Monday, November 10, 2014

Common Movement Disorders Affecting the Larynx: A Report from the Neurolaryngology Committee of the AAO-HNS

Albert L. Merati, MD, Yolanda D. Heman-Ackah, MD, Mona Abaza, MD, Kenneth W. Altman, MD, PhD, Lucian Sulica, MD, and Steven Belamowicz, MD. “Common Movement Disorders Affecting the Larynx: A Report from the Neurolaryngology Committee of the AAO-HNS.” Otolaryngology-Head and Neck Surgery (2005) 133, pp.654-665.

This article was written with the intention of detailing the necessity of a medical practitioner to become familiar with some impairments of the voice, brought on by various neurological disorders. While it is not a comprehensive list, it does highlight four of the most common disorders, and the idiosyncrasies of each. These include:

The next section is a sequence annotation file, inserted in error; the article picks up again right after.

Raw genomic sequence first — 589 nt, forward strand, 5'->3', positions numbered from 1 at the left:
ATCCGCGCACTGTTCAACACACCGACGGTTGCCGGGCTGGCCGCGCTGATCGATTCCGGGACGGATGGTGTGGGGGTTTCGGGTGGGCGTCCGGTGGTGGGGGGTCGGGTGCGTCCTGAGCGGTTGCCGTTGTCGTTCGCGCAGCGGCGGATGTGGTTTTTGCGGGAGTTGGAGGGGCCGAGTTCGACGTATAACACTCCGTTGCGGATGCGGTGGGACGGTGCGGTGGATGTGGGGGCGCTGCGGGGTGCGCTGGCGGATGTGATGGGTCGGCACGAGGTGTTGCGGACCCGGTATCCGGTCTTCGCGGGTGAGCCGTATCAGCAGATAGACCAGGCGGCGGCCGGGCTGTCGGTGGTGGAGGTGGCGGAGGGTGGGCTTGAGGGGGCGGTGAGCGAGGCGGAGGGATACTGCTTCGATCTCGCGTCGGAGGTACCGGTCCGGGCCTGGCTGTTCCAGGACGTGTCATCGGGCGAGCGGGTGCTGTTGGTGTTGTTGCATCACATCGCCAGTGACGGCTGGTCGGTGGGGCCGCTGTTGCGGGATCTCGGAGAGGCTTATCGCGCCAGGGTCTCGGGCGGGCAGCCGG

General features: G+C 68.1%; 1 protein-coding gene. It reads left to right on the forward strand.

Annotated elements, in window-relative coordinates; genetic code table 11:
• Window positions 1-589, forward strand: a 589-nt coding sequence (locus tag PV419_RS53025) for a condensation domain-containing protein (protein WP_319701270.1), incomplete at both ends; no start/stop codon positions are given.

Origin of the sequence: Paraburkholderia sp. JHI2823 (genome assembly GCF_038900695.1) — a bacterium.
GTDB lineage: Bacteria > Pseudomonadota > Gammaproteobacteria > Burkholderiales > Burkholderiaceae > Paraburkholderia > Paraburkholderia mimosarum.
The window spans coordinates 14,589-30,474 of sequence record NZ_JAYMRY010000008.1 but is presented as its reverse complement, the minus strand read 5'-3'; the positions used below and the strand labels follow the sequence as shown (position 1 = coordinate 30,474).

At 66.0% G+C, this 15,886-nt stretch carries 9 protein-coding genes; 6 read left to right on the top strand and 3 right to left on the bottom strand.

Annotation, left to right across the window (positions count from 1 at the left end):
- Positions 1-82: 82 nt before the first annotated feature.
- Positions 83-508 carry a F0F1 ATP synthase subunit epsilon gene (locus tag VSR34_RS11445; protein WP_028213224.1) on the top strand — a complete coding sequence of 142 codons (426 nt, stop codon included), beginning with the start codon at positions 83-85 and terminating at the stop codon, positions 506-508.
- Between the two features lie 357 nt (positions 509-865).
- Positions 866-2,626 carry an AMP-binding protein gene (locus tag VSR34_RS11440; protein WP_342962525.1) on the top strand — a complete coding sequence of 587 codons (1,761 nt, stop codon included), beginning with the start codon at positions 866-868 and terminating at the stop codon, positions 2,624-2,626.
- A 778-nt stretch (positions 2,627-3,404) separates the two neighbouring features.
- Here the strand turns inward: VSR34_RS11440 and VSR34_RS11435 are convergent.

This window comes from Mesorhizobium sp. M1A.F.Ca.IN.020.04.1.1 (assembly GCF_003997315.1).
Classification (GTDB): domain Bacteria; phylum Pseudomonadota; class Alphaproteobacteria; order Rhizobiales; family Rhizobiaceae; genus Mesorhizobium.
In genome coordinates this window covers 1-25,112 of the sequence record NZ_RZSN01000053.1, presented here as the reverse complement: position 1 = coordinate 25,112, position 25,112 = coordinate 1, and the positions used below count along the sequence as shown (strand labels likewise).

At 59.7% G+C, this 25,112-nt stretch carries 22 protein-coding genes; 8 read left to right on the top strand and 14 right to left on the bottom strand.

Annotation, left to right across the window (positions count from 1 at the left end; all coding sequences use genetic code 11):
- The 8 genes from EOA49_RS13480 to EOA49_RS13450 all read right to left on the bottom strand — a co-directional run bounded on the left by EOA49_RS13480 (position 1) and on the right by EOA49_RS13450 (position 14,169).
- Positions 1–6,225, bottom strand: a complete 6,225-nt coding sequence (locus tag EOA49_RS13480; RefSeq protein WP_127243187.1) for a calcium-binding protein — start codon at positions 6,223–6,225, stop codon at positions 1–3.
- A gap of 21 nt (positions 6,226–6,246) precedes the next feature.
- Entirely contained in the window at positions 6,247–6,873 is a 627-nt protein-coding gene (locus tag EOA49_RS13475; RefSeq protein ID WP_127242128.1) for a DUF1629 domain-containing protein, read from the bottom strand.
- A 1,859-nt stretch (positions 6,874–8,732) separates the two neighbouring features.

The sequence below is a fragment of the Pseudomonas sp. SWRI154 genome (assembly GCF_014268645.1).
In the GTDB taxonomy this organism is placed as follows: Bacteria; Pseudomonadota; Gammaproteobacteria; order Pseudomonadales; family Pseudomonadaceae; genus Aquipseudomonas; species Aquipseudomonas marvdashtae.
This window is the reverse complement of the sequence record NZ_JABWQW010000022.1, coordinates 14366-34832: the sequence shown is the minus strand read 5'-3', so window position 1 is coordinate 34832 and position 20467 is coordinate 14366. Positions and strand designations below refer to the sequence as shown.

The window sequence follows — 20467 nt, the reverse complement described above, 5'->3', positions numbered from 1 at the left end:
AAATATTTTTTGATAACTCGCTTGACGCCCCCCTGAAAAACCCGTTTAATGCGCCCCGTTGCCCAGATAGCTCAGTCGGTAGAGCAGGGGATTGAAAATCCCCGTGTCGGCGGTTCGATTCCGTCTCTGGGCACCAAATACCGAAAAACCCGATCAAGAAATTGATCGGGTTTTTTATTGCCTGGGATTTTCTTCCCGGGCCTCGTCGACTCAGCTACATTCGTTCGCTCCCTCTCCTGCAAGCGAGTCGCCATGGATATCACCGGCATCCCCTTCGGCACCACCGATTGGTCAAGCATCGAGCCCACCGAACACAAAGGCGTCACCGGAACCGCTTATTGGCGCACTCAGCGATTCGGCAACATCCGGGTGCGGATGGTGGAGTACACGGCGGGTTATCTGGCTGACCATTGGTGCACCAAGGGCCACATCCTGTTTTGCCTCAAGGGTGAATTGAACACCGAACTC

-       Stroke
-       Parkinson’s Disease
-       Voice Tremor
-       Spasmodic dysphonia
Interestingly enough, vocal fold paralysis, which is probably the most common impairment, is not discussed.

Albert L. Merati et al begin by mentioning the physical examinations a medical practitioner should take to become familiar with the nuances of each disorder. This starts by requesting a detailed history, evaluation of the voice, a neurolaryngological evaluation, and stroboscopic evaluation of the vocal folds. A typical evaluation includes a patient reading a text like the Rainbow Passage. This is because the Rainbow Passage is a standard exercise used to test the fundamental frequency of the voice, as well as ones ability to articulate. It achieves all goals thanks to it comprising all phonemes in the English language.